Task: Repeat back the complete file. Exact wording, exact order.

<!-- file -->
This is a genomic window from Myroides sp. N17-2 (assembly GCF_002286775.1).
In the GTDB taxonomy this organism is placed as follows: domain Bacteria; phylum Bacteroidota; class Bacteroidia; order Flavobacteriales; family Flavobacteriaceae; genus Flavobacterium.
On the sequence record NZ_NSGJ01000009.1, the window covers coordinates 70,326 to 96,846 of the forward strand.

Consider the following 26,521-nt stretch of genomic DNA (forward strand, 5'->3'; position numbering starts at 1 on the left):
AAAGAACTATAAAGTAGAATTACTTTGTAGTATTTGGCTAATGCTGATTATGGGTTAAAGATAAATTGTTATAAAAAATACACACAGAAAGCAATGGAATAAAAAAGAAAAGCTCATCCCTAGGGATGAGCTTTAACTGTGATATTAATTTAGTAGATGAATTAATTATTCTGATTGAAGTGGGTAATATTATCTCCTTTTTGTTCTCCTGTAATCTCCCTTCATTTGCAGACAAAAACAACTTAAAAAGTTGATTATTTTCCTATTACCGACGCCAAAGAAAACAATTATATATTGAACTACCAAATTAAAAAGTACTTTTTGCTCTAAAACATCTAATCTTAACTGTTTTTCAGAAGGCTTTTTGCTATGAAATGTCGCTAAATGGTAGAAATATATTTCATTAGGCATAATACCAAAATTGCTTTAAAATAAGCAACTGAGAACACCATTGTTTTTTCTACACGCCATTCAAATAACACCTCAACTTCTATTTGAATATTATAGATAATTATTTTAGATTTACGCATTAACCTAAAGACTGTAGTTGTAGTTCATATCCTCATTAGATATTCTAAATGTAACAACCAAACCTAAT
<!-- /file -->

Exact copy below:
This is a genomic window from Myroides sp. N17-2 (assembly GCF_002286775.1).
In the GTDB taxonomy this organism is placed as follows: domain Bacteria; phylum Bacteroidota; class Bacteroidia; order Flavobacteriales; family Flavobacteriaceae; genus Flavobacterium.
On the sequence record NZ_NSGJ01000009.1, the window covers coordinates 70,326 to 96,846 of the forward strand.

Consider the following 26,521-nt stretch of genomic DNA (forward strand, 5'->3'; position numbering starts at 1 on the left):
AAAGAACTATAAAGTAGAATTACTTTGTAGTATTTGGCTAATGCTGATTATGGGTTAAAGATAAATTGTTATAAAAAATACACACAGAAAGCAATGGAATAAAAAAGAAAAGCTCATCCCTAGGGATGAGCTTTAACTGTGATATTAATTTAGTAGATGAATTAATTATTCTGATTGAAGTGGGTAATATTATCTCCTTTTTGTTCTCCTGTAATCTCCCTTCATTTGCAGACAAAAACAACTTAAAAAGTTGATTATTTTCCTATTACCGACGCCAAAGAAAACAATTATATATTGAACTACCAAATTAAAAAGTACTTTTTGCTCTAAAACATCTAATCTTAACTGTTTTTCAGAAGGCTTTTTGCTATGAAATGTCGCTAAATGGTAGAAATATATTTCATTAGGCATAATACCAAAATTGCTTTAAAATAAGCAACTGAGAACACCATTGTTTTTTCTACACGCCATTCAAATAACACCTCAACTTCTATTTGAATATTATAGATAATTATTTTAGATTTACGCATTAACCTAAAGACTGTAGTTGTAGTTCATATCCTCATTAGATATTCTAAATGTAACAACCAAACCTAAT